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Monday, February 19, 2018

Joseph's Dreams are Crazy!

The Genesis passage which details Joseph’s dreams is well known.  I’ve read it, or heard the story told in countless different ways, over and over again, spanning decades of life.  I do not think it was until this morning that I exclaimed, “This is crazy!”

“Hey family!  My wheat is greater than yours…  And the sun, moon, and stars?  They’re (you’re) going to bow down to me!”

No wonder Joseph’s brothers were a little miffed…

If you know the continuing story of Joseph, you also know it takes many twists and turns before it resolves in any kind of redemptive way, but I don’t want to jump ahead… It’s good reading for the coming week…

So, let’s look at just this one part.  Joseph’s dreams are crazy.  Maybe they’re even insulting.  But they’re real, and they’re worth a second thought (which his father Jacob gives them, if silently).

What about our dreams?

Lent is a pretty good time of year to consider the space and silence for which we might need to make room as we discern our next steps in life.  At least, that’s what I was thinking until I opened up to I Corinthians 1:18-19:

“For the message about the cross is foolishness to those who are perishing, but to us who are being saved it is the power of God. For it is written, ‘I will destroy the wisdom of the wise, and the discernment of the discerning I will thwart.’”

Well, OK then… for today, just the dreams…


Saturday, February 17, 2018

Stop Being Sorry

A month ago, just as I took a temporary, unplanned break from blogging, I scribbled down this question: “Must we be sorry forever?”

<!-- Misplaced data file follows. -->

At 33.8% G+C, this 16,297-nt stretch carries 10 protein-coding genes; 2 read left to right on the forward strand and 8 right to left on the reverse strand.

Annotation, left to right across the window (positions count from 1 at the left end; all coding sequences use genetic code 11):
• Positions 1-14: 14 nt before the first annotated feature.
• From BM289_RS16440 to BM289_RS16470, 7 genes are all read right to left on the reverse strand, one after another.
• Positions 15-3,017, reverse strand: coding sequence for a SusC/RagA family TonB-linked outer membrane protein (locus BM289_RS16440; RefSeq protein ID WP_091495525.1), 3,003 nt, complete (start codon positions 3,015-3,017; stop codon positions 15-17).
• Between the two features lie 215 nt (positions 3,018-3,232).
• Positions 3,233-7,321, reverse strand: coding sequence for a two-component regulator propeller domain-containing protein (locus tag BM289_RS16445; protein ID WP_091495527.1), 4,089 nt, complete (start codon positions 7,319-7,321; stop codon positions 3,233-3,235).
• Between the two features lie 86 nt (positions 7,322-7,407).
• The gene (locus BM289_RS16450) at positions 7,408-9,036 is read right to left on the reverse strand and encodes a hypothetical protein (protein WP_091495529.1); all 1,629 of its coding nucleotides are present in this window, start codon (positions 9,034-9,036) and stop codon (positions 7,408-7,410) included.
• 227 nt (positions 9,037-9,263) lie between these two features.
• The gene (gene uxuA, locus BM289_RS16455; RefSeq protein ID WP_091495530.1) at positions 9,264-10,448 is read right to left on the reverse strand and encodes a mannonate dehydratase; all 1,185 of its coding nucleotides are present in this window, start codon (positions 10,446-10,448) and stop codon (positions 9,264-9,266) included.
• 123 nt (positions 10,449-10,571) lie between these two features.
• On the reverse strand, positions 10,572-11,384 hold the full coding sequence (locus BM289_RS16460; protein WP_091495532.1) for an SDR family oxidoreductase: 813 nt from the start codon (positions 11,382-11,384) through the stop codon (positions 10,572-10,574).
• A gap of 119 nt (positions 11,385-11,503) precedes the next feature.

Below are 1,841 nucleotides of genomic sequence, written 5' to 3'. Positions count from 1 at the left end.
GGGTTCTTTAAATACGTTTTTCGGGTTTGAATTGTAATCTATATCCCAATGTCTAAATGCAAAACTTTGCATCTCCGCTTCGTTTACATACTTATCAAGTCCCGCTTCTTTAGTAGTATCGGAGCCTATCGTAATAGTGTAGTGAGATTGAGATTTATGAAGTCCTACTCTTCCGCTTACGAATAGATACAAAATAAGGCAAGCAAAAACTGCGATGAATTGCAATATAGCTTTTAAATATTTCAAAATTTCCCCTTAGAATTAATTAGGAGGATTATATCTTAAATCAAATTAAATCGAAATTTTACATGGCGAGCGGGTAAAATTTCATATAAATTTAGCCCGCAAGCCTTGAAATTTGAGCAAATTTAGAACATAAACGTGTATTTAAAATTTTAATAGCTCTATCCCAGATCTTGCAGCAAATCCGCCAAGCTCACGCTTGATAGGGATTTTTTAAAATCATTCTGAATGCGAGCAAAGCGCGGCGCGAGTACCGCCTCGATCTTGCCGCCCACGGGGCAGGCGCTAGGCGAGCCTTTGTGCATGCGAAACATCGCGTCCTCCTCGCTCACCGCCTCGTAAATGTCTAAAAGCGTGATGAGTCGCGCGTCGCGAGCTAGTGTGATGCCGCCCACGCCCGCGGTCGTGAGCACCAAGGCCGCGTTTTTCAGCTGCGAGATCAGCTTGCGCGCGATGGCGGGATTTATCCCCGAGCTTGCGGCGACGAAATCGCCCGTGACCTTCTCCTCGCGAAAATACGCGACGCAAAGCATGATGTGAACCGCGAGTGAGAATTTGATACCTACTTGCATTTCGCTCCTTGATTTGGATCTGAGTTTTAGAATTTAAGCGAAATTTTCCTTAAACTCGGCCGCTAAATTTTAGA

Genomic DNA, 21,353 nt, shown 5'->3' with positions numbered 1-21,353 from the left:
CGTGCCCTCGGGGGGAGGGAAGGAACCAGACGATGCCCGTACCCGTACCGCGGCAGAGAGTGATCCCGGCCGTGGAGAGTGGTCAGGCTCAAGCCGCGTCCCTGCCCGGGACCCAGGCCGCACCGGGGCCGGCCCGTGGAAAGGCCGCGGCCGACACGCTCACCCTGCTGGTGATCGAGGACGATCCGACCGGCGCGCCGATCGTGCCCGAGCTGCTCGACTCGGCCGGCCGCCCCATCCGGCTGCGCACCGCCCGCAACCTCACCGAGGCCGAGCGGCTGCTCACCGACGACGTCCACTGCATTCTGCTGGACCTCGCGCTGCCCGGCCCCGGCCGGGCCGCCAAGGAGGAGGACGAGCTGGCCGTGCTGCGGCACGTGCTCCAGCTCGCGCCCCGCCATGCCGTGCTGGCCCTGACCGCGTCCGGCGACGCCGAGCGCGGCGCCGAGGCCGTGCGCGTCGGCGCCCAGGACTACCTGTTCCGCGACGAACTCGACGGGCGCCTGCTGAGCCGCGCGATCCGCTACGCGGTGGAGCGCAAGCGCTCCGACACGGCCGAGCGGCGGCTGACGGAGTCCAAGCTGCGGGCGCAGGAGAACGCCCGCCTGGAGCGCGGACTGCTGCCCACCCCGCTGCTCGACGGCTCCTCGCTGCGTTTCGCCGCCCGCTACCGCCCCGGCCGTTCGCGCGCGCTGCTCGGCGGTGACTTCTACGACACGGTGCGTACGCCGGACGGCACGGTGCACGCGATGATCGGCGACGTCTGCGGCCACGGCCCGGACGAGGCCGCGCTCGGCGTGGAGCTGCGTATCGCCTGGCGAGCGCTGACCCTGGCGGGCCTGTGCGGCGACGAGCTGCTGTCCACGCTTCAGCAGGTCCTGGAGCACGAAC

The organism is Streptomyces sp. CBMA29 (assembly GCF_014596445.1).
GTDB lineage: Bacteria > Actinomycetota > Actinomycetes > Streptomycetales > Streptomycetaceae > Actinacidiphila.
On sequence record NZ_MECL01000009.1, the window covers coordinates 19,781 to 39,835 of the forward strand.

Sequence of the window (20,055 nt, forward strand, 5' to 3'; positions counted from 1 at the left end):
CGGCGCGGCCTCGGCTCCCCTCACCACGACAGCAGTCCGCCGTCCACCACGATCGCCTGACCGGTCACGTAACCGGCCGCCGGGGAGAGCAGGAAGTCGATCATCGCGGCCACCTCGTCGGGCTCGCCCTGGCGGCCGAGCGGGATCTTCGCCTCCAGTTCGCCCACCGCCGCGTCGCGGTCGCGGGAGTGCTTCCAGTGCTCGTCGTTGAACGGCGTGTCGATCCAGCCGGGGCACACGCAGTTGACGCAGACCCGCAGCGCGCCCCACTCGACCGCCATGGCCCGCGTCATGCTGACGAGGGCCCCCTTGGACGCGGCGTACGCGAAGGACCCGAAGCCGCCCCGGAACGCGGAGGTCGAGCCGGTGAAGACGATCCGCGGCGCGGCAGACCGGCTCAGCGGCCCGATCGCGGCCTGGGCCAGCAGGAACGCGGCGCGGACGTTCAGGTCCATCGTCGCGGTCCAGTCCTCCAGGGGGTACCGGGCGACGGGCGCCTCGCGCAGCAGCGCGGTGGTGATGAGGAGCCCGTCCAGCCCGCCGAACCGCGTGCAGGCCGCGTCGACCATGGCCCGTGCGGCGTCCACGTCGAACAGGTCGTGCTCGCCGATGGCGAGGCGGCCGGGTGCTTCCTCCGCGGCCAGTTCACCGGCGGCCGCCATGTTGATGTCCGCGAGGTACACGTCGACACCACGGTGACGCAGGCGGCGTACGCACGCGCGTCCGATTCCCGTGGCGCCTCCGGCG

Psalm 38:20 was part of my reading, that day:

“Those who render me evil for good are my adversaries because I follow after good…” (NRSV).

Friends, this is not a claim that I have it all together.  Have you read me? But in fairness, I do think we need to come to pivotal moments in life when enough is enough.  What do we think redemption is, anyway?

Fast forward to today…

God doesn’t stay angry. 

This seems like a strange thing to say, in more ways than one.  I struggle with the image of an angry God, and I think even our Scriptures paint God in a certain light precisely because of antiquated theology that was appropriate for the cultural context of the time and place in which Scripture was penned.  This doesn’t make it any less true, but it does cause me to pause and seek the point of the words more sincerely than the words, themselves. 

Psalm 30:5 seemed helpful to me, today:

“For his anger is but for a moment; his favor is for a lifetime.  Weeping may linger for the night, but joy comes with the morning” (NRSV).

OK.  I can live with that.  We all can literally live with that.  These words are God breathing fresh life into broken stuff… into broken us.  I don’t really know how angry God gets, but I suppose if there is anyone who has a right to be angry, it’s God.  And I guess I have to think that God does get angry about injustices and suffering and evil in the world that brings pain, but I also have to be careful not to make God into me.  I have to be so careful.

This moment, though, has me considering what it is to accept that God might get angry but to also allow for a scenario in which God’s anger dissipates.  It is most difficult when I think God is angry with me.  It is most difficult when I think God has reason to be angry with me.  It is helpful to know that even if that line of thinking pans out (and I actually don’t know whether or not it does), it’s not permanent.